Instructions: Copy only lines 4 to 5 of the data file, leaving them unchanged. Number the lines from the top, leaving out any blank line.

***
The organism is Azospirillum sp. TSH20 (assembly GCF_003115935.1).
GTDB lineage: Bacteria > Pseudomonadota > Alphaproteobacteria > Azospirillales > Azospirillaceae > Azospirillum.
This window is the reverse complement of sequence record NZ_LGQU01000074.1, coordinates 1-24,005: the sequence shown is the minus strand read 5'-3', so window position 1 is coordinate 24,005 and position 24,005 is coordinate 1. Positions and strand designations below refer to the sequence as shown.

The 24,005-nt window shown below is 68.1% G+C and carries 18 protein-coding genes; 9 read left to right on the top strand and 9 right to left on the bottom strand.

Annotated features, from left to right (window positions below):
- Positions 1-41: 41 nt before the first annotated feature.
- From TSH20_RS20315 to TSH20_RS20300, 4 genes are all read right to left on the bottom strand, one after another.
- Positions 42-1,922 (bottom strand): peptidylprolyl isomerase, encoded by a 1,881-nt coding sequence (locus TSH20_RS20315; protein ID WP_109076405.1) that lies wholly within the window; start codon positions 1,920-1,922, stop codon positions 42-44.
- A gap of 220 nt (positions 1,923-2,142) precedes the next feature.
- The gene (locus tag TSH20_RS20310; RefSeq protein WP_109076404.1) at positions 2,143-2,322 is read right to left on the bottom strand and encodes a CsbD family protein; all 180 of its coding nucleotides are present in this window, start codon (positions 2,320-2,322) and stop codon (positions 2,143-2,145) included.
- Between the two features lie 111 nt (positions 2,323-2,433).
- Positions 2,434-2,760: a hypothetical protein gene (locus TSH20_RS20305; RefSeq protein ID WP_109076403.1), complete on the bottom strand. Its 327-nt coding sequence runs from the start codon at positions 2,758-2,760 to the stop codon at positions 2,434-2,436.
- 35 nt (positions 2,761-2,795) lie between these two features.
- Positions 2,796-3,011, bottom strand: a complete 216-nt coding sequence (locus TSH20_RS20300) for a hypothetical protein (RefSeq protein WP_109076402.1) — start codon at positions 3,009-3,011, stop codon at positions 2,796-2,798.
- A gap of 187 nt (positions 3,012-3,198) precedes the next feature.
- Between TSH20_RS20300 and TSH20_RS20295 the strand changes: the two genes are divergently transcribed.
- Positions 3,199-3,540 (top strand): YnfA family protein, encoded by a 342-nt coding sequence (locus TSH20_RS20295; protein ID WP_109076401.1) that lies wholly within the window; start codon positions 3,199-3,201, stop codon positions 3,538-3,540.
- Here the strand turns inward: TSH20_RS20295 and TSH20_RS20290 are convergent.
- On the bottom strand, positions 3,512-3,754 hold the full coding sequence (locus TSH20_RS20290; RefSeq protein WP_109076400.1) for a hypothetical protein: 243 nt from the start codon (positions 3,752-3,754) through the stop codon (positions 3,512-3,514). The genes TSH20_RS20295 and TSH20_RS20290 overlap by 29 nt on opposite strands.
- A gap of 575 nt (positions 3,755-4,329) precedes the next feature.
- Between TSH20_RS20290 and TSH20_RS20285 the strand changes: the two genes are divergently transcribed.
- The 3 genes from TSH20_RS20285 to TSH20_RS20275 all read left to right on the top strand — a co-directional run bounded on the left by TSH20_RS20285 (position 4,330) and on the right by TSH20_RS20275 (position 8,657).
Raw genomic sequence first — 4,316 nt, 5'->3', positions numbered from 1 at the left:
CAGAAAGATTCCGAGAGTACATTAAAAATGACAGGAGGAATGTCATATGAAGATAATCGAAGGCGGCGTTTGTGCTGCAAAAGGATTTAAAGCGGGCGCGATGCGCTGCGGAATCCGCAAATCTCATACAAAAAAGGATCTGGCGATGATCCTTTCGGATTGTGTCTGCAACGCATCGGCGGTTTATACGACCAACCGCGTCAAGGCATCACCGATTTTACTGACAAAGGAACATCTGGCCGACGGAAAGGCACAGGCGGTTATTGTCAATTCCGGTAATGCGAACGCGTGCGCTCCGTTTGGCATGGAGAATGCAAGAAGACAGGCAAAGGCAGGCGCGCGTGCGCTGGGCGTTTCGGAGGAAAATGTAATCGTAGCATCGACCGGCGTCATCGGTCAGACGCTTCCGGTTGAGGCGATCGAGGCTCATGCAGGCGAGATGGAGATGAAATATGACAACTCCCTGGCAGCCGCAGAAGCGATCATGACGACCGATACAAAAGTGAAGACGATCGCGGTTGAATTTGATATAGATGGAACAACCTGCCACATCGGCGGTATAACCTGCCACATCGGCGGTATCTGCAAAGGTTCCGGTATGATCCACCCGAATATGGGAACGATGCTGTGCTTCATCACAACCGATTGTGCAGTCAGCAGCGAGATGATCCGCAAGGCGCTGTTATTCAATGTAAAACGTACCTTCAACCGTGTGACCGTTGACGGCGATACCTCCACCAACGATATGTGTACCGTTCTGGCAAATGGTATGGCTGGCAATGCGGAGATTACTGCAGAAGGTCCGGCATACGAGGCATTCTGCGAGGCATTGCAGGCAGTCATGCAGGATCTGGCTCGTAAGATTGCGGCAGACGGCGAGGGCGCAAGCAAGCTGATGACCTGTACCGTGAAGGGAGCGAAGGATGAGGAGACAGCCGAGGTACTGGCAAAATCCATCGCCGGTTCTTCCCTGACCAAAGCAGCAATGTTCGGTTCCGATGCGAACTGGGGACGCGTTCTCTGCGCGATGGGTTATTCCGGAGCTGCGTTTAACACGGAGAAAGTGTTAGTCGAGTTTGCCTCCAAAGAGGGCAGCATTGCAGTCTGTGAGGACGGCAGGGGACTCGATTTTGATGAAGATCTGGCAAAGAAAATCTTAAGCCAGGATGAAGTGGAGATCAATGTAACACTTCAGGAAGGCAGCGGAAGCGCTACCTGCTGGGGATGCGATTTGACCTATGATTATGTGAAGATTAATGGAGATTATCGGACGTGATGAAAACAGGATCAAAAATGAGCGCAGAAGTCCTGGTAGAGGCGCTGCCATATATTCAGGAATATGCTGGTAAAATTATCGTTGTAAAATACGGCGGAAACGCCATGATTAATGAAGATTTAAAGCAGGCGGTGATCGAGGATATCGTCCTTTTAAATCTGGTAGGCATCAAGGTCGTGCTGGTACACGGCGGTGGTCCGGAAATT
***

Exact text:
The 24,005-nt window shown below is 68.1% G+C and carries 18 protein-coding genes; 9 read left to right on the top strand and 9 right to left on the bottom strand.

Annotated features, from left to right (window positions below):